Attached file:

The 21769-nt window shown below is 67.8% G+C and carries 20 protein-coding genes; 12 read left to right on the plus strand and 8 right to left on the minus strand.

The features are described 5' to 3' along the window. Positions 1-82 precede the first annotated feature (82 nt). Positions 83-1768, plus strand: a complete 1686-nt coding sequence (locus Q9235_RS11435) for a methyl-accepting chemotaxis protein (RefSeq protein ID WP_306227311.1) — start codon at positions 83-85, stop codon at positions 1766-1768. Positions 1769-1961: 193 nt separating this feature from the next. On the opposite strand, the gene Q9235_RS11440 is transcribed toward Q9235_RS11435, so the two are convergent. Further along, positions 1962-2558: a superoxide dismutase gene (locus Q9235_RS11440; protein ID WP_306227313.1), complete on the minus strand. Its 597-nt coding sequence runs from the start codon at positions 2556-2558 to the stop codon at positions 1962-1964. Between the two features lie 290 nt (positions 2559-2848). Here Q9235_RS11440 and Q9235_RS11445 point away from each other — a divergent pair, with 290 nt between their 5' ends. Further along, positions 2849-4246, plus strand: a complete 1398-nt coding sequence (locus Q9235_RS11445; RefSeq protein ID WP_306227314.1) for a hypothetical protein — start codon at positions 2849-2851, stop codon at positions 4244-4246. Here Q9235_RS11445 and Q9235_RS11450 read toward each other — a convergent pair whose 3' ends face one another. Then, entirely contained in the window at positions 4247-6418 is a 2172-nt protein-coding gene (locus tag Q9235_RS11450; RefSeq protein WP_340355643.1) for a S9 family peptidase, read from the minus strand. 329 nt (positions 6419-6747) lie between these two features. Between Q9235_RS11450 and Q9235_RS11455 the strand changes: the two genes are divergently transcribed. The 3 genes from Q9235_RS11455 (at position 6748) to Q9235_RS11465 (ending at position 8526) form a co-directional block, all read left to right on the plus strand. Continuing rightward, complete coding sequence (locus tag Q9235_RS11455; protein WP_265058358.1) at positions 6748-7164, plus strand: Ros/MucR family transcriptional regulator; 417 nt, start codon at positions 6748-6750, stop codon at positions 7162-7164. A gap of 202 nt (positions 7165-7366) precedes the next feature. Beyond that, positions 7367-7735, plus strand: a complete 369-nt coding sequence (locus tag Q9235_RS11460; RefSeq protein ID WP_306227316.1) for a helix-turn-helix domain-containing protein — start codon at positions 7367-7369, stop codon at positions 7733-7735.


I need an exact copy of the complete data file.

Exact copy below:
The 21769-nt window shown below is 67.8% G+C and carries 20 protein-coding genes; 12 read left to right on the plus strand and 8 right to left on the minus strand.

The features are described 5' to 3' along the window. Positions 1-82 precede the first annotated feature (82 nt). Positions 83-1768, plus strand: a complete 1686-nt coding sequence (locus Q9235_RS11435) for a methyl-accepting chemotaxis protein (RefSeq protein ID WP_306227311.1) — start codon at positions 83-85, stop codon at positions 1766-1768. Positions 1769-1961: 193 nt separating this feature from the next. On the opposite strand, the gene Q9235_RS11440 is transcribed toward Q9235_RS11435, so the two are convergent. Further along, positions 1962-2558: a superoxide dismutase gene (locus Q9235_RS11440; protein ID WP_306227313.1), complete on the minus strand. Its 597-nt coding sequence runs from the start codon at positions 2556-2558 to the stop codon at positions 1962-1964. Between the two features lie 290 nt (positions 2559-2848). Here Q9235_RS11440 and Q9235_RS11445 point away from each other — a divergent pair, with 290 nt between their 5' ends. Further along, positions 2849-4246, plus strand: a complete 1398-nt coding sequence (locus Q9235_RS11445; RefSeq protein ID WP_306227314.1) for a hypothetical protein — start codon at positions 2849-2851, stop codon at positions 4244-4246. Here Q9235_RS11445 and Q9235_RS11450 read toward each other — a convergent pair whose 3' ends face one another. Then, entirely contained in the window at positions 4247-6418 is a 2172-nt protein-coding gene (locus tag Q9235_RS11450; RefSeq protein WP_340355643.1) for a S9 family peptidase, read from the minus strand. 329 nt (positions 6419-6747) lie between these two features. Between Q9235_RS11450 and Q9235_RS11455 the strand changes: the two genes are divergently transcribed. The 3 genes from Q9235_RS11455 (at position 6748) to Q9235_RS11465 (ending at position 8526) form a co-directional block, all read left to right on the plus strand. Continuing rightward, complete coding sequence (locus tag Q9235_RS11455; protein WP_265058358.1) at positions 6748-7164, plus strand: Ros/MucR family transcriptional regulator; 417 nt, start codon at positions 6748-6750, stop codon at positions 7162-7164. A gap of 202 nt (positions 7165-7366) precedes the next feature. Beyond that, positions 7367-7735, plus strand: a complete 369-nt coding sequence (locus tag Q9235_RS11460; RefSeq protein ID WP_306227316.1) for a helix-turn-helix domain-containing protein — start codon at positions 7367-7369, stop codon at positions 7733-7735.